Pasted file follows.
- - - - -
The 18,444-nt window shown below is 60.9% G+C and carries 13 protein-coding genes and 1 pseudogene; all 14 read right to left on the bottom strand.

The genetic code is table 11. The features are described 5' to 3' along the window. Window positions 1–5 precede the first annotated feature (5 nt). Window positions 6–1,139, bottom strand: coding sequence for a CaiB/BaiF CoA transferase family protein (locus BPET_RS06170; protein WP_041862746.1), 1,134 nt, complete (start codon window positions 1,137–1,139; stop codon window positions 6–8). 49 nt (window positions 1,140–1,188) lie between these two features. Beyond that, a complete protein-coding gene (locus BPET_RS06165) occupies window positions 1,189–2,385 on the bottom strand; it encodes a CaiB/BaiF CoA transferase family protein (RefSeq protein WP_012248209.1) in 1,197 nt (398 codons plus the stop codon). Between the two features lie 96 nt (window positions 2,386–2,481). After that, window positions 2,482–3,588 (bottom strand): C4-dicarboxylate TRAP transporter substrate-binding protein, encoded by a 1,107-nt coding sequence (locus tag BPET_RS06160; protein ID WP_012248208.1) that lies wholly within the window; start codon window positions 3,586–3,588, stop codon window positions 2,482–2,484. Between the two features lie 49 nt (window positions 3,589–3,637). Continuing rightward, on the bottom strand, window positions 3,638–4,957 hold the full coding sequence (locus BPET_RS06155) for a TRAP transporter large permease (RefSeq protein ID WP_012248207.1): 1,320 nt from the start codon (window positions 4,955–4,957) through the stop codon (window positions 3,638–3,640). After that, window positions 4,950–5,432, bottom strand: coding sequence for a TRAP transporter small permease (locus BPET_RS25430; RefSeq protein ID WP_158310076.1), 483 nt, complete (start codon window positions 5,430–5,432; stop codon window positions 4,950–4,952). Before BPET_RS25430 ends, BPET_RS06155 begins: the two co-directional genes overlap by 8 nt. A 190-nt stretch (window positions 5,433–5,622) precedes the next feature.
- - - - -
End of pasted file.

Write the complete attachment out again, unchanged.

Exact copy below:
The 18,444-nt window shown below is 60.9% G+C and carries 13 protein-coding genes and 1 pseudogene; all 14 read right to left on the bottom strand.

The genetic code is table 11. The features are described 5' to 3' along the window. Window positions 1–5 precede the first annotated feature (5 nt). Window positions 6–1,139, bottom strand: coding sequence for a CaiB/BaiF CoA transferase family protein (locus BPET_RS06170; protein WP_041862746.1), 1,134 nt, complete (start codon window positions 1,137–1,139; stop codon window positions 6–8). 49 nt (window positions 1,140–1,188) lie between these two features. Beyond that, a complete protein-coding gene (locus BPET_RS06165) occupies window positions 1,189–2,385 on the bottom strand; it encodes a CaiB/BaiF CoA transferase family protein (RefSeq protein WP_012248209.1) in 1,197 nt (398 codons plus the stop codon). Between the two features lie 96 nt (window positions 2,386–2,481). After that, window positions 2,482–3,588 (bottom strand): C4-dicarboxylate TRAP transporter substrate-binding protein, encoded by a 1,107-nt coding sequence (locus tag BPET_RS06160; protein ID WP_012248208.1) that lies wholly within the window; start codon window positions 3,586–3,588, stop codon window positions 2,482–2,484. Between the two features lie 49 nt (window positions 3,589–3,637). Continuing rightward, on the bottom strand, window positions 3,638–4,957 hold the full coding sequence (locus BPET_RS06155) for a TRAP transporter large permease (RefSeq protein ID WP_012248207.1): 1,320 nt from the start codon (window positions 4,955–4,957) through the stop codon (window positions 3,638–3,640). After that, window positions 4,950–5,432, bottom strand: coding sequence for a TRAP transporter small permease (locus BPET_RS25430; RefSeq protein ID WP_158310076.1), 483 nt, complete (start codon window positions 5,430–5,432; stop codon window positions 4,950–4,952). Before BPET_RS25430 ends, BPET_RS06155 begins: the two co-directional genes overlap by 8 nt. A 190-nt stretch (window positions 5,433–5,622) precedes the next feature.